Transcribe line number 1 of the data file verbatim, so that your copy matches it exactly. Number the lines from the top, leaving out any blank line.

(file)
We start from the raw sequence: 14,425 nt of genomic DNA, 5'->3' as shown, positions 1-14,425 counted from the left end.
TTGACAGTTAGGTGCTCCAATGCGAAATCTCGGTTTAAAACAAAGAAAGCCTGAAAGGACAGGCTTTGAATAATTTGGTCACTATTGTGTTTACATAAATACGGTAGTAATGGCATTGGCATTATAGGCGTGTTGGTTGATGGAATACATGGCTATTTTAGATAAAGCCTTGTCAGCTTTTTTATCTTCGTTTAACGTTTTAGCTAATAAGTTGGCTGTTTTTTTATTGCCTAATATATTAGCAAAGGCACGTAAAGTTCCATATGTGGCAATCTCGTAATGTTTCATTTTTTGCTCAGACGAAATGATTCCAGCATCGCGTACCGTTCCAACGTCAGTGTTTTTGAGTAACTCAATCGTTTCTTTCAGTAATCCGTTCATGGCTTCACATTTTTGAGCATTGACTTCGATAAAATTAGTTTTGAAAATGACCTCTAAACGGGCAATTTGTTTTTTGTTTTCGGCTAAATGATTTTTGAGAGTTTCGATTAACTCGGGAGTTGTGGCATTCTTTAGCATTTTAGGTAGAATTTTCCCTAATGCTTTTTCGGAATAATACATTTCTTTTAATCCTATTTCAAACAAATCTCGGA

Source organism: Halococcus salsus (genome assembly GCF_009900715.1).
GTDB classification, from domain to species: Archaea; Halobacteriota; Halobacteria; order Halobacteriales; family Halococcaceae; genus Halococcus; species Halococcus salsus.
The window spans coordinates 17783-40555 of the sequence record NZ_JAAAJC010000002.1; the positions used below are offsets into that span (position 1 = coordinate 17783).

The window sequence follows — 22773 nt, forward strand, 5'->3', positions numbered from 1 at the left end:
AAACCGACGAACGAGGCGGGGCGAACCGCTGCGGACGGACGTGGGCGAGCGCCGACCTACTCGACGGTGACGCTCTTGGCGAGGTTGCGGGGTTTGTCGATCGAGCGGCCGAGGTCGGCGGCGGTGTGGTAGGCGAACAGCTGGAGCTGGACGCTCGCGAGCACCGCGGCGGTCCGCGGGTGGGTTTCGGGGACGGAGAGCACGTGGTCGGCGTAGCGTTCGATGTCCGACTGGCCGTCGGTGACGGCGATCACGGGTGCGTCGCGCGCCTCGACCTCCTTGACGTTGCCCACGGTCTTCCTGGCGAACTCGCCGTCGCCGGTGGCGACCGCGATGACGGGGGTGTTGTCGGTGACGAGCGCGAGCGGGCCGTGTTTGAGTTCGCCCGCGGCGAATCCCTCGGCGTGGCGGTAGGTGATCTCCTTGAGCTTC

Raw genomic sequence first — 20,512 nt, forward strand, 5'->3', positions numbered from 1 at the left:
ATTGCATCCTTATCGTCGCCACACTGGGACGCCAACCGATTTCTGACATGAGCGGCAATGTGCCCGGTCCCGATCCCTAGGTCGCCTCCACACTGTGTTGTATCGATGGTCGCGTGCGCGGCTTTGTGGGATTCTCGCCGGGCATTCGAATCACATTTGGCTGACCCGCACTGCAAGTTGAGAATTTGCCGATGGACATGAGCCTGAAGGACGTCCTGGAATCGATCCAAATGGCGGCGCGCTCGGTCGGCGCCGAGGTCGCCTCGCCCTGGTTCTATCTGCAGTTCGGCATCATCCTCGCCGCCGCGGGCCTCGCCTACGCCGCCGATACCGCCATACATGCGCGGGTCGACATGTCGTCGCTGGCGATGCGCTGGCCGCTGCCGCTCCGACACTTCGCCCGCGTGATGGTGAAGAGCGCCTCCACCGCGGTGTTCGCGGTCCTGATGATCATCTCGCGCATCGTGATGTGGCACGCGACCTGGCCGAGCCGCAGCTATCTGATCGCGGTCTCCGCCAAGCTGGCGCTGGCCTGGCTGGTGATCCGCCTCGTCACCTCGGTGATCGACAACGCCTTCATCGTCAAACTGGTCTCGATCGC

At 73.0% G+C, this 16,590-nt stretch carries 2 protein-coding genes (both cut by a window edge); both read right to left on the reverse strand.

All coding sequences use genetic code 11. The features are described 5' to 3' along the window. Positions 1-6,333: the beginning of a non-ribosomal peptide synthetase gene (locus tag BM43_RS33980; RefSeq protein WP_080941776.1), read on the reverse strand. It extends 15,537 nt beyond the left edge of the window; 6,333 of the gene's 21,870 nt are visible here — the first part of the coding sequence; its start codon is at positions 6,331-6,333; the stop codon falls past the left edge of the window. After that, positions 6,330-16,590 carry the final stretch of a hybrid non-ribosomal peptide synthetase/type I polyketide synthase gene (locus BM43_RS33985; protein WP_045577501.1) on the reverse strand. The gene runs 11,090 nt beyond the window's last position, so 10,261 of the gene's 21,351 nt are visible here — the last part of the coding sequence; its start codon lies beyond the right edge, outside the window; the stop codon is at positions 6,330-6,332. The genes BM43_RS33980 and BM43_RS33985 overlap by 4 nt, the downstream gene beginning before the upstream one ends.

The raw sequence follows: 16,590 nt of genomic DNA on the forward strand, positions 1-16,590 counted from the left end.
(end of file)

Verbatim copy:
We start from the raw sequence: 14,425 nt of genomic DNA, 5'->3' as shown, positions 1-14,425 counted from the left end.